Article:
When done in a particular manner, the messaging can be read, ‘The only way you can look pretty is when you have makeup on your skin.

But what about the kids with contoured cheekbones who aren’t involved in some kind of makeup-required hobby? It seems like the kids I’ve seen on my Facebook and Instagram feeds received their makeovers from their mothers. How are kids to interpret their parent allowing or even administering these full-face makeovers?

Dr. Dyson expressed caution for this practice, saying, “When done in a particular manner, the messaging can be read, ‘The only way you can look pretty is when you have makeup on your skin.’”

Her comment brought a childhood memory to the fore. I recalled sitting on the toilet seat in my mother’s bathroom as she colored in my eyebrows with a brow pencil. I was such a blonde eight-year-old, in the summertime my eyebrows were nearly nonexistent. It was fun at the time and we had a good laugh about how ridiculous I looked, but until that moment, I had no idea there was anything wrong with my eyebrows. The brow insecurity has stuck with me into adulthood.

The message, “You’re only pretty when you have makeup on ” was broadcast far beyond my mom’s bathroom. It seemed like all the women I looked up to treated cosmetics as something essential to a woman’s beauty. To this day I’ll hear my mom say things like, “Ugh, I hope I don’t run into anyone I know — I don’t have any makeup on.” Parents pass their insecurities on to their children, so they should be careful to lead by example if they hope for their kids to feel strong and confident.

The Renfew data affirms Dr. Jeri’s comment, noting that, of the girls who wore makeup, 65 percent started wearing it between the ages of 8 and 13, and 27 percent rarely leave the house without wearing any. Places girls felt most comfortable going without makeup included home, the pool or beach and the gym. The least acceptable places to be without makeup are friends’ homes and school.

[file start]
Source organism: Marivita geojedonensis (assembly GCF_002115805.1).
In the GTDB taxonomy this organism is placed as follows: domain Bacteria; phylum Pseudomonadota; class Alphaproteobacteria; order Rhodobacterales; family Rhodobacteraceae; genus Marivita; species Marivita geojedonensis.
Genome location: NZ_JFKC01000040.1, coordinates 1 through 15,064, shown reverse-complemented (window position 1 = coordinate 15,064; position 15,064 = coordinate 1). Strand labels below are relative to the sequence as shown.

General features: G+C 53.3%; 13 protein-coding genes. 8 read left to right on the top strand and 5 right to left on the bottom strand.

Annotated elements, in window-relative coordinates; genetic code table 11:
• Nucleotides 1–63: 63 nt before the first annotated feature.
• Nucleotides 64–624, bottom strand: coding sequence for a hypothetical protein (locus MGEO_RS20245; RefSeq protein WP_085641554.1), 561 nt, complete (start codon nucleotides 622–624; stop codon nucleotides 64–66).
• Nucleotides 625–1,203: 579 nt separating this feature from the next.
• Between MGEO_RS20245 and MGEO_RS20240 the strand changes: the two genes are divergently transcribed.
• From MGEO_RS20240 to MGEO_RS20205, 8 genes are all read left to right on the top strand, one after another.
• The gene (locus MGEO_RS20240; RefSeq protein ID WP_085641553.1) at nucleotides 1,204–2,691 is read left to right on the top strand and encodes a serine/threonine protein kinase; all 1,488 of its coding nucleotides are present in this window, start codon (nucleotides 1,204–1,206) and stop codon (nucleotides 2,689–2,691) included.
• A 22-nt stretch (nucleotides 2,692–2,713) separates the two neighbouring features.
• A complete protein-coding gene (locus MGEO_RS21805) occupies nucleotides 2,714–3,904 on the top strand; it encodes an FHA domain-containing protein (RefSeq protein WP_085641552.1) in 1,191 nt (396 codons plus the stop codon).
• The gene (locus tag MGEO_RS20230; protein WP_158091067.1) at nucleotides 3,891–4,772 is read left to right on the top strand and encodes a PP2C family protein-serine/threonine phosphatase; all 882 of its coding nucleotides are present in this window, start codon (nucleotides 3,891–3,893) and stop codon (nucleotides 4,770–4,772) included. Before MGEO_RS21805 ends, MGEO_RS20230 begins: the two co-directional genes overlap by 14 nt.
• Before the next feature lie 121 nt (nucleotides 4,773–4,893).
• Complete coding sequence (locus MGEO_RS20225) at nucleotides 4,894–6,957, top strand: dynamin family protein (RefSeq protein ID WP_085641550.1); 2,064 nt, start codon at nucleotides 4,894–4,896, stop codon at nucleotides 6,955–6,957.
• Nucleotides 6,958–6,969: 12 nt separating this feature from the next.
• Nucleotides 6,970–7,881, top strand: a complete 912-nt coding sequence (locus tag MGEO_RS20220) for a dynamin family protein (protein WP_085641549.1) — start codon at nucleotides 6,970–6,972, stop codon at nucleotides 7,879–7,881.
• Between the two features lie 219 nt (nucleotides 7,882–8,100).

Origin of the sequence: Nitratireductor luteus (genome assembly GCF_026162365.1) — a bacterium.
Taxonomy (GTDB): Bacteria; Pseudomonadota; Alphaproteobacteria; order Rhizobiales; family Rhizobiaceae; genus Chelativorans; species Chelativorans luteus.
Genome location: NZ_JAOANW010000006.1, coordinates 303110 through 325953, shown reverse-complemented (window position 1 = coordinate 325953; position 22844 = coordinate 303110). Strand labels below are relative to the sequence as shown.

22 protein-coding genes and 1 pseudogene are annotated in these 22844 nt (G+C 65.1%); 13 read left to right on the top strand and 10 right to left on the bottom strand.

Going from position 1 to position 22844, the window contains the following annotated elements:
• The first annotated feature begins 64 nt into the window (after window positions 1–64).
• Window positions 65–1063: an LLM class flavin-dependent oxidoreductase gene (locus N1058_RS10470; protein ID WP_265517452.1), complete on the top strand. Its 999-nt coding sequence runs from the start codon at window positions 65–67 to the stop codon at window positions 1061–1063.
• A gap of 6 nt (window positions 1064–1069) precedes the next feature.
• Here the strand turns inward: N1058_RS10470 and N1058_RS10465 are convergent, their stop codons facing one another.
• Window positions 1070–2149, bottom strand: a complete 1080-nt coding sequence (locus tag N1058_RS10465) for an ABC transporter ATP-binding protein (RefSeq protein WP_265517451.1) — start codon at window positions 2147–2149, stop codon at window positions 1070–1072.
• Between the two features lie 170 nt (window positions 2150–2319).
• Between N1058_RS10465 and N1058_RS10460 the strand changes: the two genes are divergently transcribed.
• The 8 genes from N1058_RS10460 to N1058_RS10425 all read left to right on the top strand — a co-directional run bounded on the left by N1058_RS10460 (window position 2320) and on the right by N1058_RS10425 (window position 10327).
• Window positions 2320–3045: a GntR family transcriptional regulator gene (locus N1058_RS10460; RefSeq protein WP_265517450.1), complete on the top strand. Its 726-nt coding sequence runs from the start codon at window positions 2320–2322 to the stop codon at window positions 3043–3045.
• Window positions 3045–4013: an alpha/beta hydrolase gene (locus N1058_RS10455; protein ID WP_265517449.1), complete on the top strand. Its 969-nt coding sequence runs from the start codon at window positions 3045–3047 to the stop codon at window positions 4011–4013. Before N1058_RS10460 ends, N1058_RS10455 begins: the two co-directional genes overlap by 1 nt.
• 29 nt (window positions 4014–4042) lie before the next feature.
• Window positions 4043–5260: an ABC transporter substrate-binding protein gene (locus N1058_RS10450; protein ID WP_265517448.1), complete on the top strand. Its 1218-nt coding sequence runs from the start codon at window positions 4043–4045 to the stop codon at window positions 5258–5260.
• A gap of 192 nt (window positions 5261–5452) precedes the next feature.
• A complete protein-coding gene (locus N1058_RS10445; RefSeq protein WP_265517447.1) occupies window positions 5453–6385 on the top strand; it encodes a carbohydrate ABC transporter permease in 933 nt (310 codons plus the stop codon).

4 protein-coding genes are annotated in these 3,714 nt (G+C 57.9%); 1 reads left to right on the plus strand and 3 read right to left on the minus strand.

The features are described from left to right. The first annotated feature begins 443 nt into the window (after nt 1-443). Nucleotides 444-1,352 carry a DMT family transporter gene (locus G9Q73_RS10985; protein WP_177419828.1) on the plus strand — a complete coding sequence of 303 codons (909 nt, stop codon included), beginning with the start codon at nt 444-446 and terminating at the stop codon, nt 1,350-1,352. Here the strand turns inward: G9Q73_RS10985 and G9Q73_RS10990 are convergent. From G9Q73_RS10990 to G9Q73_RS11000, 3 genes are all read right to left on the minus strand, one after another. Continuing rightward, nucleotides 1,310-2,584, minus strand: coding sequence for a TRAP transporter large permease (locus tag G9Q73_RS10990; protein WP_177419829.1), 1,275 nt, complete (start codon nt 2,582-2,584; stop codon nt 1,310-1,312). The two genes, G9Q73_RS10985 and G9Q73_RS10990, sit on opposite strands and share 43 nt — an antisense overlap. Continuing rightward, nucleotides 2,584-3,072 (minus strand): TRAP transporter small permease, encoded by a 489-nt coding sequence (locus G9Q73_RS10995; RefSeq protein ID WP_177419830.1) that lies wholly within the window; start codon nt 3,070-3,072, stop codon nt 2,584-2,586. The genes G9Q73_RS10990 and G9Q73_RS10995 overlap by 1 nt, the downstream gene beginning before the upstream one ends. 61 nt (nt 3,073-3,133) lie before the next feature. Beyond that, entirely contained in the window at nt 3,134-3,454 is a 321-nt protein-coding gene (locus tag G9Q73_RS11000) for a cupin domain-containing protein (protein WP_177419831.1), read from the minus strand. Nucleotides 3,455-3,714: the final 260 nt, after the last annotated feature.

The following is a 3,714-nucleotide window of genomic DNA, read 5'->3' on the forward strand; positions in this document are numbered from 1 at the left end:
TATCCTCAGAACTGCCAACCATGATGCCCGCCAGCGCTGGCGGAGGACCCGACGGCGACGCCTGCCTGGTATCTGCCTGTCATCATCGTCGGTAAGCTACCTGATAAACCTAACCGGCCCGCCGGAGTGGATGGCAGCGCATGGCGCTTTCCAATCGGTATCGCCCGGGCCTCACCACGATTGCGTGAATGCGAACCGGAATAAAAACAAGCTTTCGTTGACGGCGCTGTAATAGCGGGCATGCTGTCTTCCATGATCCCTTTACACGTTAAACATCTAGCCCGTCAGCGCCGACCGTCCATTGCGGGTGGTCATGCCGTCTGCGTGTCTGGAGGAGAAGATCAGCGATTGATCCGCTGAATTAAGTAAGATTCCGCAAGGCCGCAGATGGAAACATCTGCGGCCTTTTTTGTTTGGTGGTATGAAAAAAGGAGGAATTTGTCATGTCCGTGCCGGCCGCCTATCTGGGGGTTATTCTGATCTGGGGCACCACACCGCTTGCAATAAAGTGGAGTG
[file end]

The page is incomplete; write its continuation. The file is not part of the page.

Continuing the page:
According to Adrienne Ressler, National Training Director for The Renfrew Center Foundation and renowned body image expert, wearing makeup too early can set the stage for lasting body image issues. She explained, “Experimenting with wearing makeup is often a rite of passage for young girls in our society. However, the concern is: How young is too young? Girls who start too early may be hiding more than an acne breakout — they may be demonstrating early signs of self-esteem issues and a negative self-image or setting up a ritual that is difficult to break. Unfortunately, these behaviors and feelings can set the stage for addictions or disordered eating patterns to develop.”

Children are susceptible to body image messaging at a very young age. They pick up on what we, as a society, deem acceptable and “normal” as they piece together their own identities. The sad, true fact is that children as young as five are beginning to express dissatisfaction with their bodies, and disorders linked to poor body image can result in serious mental and physical health issues, according to a study by Common Sense Media.

Common Sense Media

Ressler parrots this finding, saying that, “In this age of toddler beauty pageants, digital retouching, peer pressure, celebrity worship, and other unrealistic cultural messages about beauty, there are definite challenges to developing a positive body image; challenges that put young girls at risk for eating disorders and other self-destructive behaviors.”

There’s nothing wrong with children learning and playing with makeup. Toying with our own appearance can be an exercise in creativity and imagination. Parents can foster this by ensuring that kids’ earliest experiences with cosmetics are about fun and play rather than enhancing features. Such a playful attitude carries with it a body-positive message.

I’m not saying there’s anything at all wrong with makeup. I myself own a blending sponge and a vast collection of lipsticks. My point is that, perhaps, instead of teaching our kids the 12-step process to contouring, we should be teaching them that confidence makes a girl beautiful. I can’t help but wonder if I might feel differently about myself today if that’s the message I had received.